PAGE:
Lancair & Trinity High School



Taking On the Solar Car Challenge

Bend’s Trinity High School and Lancair of Redmond, builder of composite jet airplanes, are working together to build and race a state-of-the-art carbon solar race car. The Oregon Solar Car Team at Trinity exists through the efforts of Trinity teacher Tom Stueve.

In 2006, Steuve and a fellow teacher from Adelaid, Australia (finish line for the World Solar Challenge) collaborated on the idea of creating a program that would allow high school students to design, build and race their own solar-powered race car. They did some research and found the Solar Car Challenge in Texas, established in 1993, founded to help motivate students in science and engineering, and to increase alternative energy awareness.

The Challenge provides information and support to high school students around the world to build roadworthy solar cars. With the support of Bend Research, Steuve went to Texas to see if creating a Bend solar car team was feasible. To get started, Trinity looked to OSU’s solar car team for help with overall design and to learn how to make the molds for the body of the car.

When the Trinity team needed further help, they contacted Lancair. With the help and materials from Boeing and Lancair, Trinity’s team was able to build a carbon fiber body and frame for their car, something the race had never seen. Bend Research provides the use of their facility for the shop space. Without the help of these two businesses the project wouldn’t have been possible.

In 2010, the Trinity solar race car team drove their car, the Heliocentric, to Texas Motor Speedway and the Solar Challenge. The main goals were just to get the car to Texas and around the track. The drive train would fall off making the solar power useless. The fast–running helicopter motor didn’t work well for the slower starting speeds, creating erratic accelerator issues. The dashboard needed improvement. But far from being discouraged, the Trinity team was elated to make it as far as they did. Language and media arts teacher Mark Lindow filmed the Texas trip, producing the documentary film, Willing to Fail.

They learn real-world skills such as collaboration, critical thinking, project management and fundraising. The solar car project is a reasonable engineering challenge, building confidence that can be applied beyond the classroom in the outside world. The hands-on project primes these students for careers in mechanical and chemical engineering, and aeronautics. This type of project for high school students is the only one of its kind in the country.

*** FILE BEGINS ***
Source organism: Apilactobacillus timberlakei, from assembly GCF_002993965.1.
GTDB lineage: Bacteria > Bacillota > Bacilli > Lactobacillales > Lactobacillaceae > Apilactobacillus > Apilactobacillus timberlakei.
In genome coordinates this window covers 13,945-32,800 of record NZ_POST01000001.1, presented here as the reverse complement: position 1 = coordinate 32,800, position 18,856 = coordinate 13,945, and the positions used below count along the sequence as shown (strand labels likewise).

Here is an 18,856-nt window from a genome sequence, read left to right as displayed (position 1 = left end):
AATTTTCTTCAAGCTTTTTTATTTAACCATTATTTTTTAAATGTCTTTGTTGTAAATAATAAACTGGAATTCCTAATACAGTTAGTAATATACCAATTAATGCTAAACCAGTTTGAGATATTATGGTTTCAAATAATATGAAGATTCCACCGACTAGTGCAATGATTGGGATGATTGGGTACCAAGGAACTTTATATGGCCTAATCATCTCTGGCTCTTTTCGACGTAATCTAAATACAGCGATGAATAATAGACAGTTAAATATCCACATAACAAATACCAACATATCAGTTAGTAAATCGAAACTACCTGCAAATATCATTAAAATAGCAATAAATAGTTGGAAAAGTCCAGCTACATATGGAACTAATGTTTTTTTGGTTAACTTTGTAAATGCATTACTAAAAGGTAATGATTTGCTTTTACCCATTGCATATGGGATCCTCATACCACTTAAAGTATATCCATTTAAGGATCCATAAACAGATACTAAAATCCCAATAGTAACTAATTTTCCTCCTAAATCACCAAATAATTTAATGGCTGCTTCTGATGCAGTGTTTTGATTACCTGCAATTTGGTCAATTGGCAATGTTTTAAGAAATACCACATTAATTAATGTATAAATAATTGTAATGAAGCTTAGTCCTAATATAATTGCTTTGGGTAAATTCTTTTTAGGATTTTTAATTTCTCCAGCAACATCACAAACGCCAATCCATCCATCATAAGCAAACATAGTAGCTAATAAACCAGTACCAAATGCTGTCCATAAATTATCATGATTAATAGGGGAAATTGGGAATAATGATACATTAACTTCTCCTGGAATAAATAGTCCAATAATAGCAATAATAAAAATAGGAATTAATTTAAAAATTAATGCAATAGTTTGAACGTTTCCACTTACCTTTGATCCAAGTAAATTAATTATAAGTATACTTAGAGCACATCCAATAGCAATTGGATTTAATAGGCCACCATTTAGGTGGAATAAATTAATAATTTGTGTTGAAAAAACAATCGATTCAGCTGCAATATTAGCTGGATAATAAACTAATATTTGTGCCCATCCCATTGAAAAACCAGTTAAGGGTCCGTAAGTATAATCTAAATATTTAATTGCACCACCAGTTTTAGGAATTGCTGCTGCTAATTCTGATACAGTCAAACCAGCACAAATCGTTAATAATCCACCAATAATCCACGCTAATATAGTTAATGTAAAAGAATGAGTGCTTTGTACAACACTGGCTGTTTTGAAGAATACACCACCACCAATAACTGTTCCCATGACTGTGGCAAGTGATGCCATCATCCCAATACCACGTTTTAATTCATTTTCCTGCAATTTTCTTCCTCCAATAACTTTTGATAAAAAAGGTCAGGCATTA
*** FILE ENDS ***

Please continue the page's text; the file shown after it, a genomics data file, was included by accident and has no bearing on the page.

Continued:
In speaking with driver Peter Fortenberry about his role, he said the most current obstacle is getting his driver’s permit and license so that he can legally drive the car in a race. This statement caused hilarity among the team members, but was a reminder of the significance of this project; these are teenagers, and they are building their own car.

The team will not enter the Solar Challenge this year, but will instead work on improving the design and getting a great paint job on the car with all of the sponsors’ names. When asked what message they would like to send out to other high school students, Alyssa McCray, financial advisor and marketing whiz enthusiastically says,” You don’t have to know anything about electronics or engineering. It’s just fun to get involved.” They are looking for more people from Mountain View and Bend to join the Oregon High School Solar Car Team, especially drivers.

The Trinity solar race car project is an example of the power of a community effort, building a business model of teamwork. It is said, “It takes a village” and that village is comprised of Trinity High School, Lancair, Bend Research, OSU and many other sponsor’s including parents who offer their skills and time to this fantastic project.

For more information, email:

Cathy Pollock M.AmSAT is a Certified Alexander Technique Teacher.,, 801-230-7661.


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